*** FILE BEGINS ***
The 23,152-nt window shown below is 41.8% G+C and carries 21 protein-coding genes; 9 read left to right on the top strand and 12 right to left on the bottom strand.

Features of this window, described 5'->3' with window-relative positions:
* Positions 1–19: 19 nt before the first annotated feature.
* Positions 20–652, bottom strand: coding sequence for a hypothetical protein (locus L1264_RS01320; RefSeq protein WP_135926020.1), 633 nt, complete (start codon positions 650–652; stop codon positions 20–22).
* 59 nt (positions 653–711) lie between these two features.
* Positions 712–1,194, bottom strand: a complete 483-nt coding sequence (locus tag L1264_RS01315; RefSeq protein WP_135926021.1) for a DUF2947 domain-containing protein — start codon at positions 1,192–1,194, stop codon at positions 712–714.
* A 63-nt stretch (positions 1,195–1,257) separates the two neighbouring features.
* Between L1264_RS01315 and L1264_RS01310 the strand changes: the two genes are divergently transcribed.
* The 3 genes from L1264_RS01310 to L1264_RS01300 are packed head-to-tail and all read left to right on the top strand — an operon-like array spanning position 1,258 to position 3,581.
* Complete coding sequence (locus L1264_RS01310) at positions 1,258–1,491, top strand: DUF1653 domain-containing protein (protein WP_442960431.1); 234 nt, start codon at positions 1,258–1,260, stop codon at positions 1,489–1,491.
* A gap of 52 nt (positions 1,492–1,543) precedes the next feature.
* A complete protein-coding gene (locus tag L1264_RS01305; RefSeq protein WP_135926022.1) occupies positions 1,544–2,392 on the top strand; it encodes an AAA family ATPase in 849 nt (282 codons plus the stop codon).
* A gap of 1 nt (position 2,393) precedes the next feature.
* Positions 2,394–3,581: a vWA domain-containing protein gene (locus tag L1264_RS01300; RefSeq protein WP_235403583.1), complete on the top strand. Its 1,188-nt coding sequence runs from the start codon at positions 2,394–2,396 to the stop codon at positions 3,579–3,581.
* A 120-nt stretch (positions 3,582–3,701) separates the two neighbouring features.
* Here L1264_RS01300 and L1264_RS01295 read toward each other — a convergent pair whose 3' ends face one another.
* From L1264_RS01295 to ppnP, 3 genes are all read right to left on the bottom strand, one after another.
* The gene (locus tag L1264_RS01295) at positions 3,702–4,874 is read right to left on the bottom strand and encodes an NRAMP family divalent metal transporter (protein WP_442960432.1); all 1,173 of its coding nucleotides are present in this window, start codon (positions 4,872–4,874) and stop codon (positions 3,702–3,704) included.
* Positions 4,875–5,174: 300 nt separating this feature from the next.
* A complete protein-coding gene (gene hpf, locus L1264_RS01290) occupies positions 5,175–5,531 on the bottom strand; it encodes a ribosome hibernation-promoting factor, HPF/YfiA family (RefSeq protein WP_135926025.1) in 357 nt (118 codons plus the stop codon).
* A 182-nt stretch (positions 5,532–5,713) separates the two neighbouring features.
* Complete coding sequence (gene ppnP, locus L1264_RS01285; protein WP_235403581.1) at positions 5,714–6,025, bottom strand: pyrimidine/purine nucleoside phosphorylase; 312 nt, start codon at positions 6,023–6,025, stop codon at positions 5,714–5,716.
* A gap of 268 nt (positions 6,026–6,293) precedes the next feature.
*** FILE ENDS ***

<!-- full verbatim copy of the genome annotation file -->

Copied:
The 23,152-nt window shown below is 41.8% G+C and carries 21 protein-coding genes; 9 read left to right on the top strand and 12 right to left on the bottom strand.

Features of this window, described 5'->3' with window-relative positions:
* Positions 1–19: 19 nt before the first annotated feature.
* Positions 20–652, bottom strand: coding sequence for a hypothetical protein (locus L1264_RS01320; RefSeq protein WP_135926020.1), 633 nt, complete (start codon positions 650–652; stop codon positions 20–22).
* 59 nt (positions 653–711) lie between these two features.
* Positions 712–1,194, bottom strand: a complete 483-nt coding sequence (locus tag L1264_RS01315; RefSeq protein WP_135926021.1) for a DUF2947 domain-containing protein — start codon at positions 1,192–1,194, stop codon at positions 712–714.
* A 63-nt stretch (positions 1,195–1,257) separates the two neighbouring features.
* Between L1264_RS01315 and L1264_RS01310 the strand changes: the two genes are divergently transcribed.
* The 3 genes from L1264_RS01310 to L1264_RS01300 are packed head-to-tail and all read left to right on the top strand — an operon-like array spanning position 1,258 to position 3,581.
* Complete coding sequence (locus L1264_RS01310) at positions 1,258–1,491, top strand: DUF1653 domain-containing protein (protein WP_442960431.1); 234 nt, start codon at positions 1,258–1,260, stop codon at positions 1,489–1,491.
* A gap of 52 nt (positions 1,492–1,543) precedes the next feature.
* A complete protein-coding gene (locus tag L1264_RS01305; RefSeq protein WP_135926022.1) occupies positions 1,544–2,392 on the top strand; it encodes an AAA family ATPase in 849 nt (282 codons plus the stop codon).
* A gap of 1 nt (position 2,393) precedes the next feature.
* Positions 2,394–3,581: a vWA domain-containing protein gene (locus tag L1264_RS01300; RefSeq protein WP_235403583.1), complete on the top strand. Its 1,188-nt coding sequence runs from the start codon at positions 2,394–2,396 to the stop codon at positions 3,579–3,581.
* A 120-nt stretch (positions 3,582–3,701) separates the two neighbouring features.
* Here L1264_RS01300 and L1264_RS01295 read toward each other — a convergent pair whose 3' ends face one another.
* From L1264_RS01295 to ppnP, 3 genes are all read right to left on the bottom strand, one after another.
* The gene (locus tag L1264_RS01295) at positions 3,702–4,874 is read right to left on the bottom strand and encodes an NRAMP family divalent metal transporter (protein WP_442960432.1); all 1,173 of its coding nucleotides are present in this window, start codon (positions 4,872–4,874) and stop codon (positions 3,702–3,704) included.
* Positions 4,875–5,174: 300 nt separating this feature from the next.
* A complete protein-coding gene (gene hpf, locus L1264_RS01290) occupies positions 5,175–5,531 on the bottom strand; it encodes a ribosome hibernation-promoting factor, HPF/YfiA family (RefSeq protein WP_135926025.1) in 357 nt (118 codons plus the stop codon).
* A 182-nt stretch (positions 5,532–5,713) separates the two neighbouring features.
* Complete coding sequence (gene ppnP, locus L1264_RS01285; protein WP_235403581.1) at positions 5,714–6,025, bottom strand: pyrimidine/purine nucleoside phosphorylase; 312 nt, start codon at positions 6,023–6,025, stop codon at positions 5,714–5,716.
* A gap of 268 nt (positions 6,026–6,293) precedes the next feature.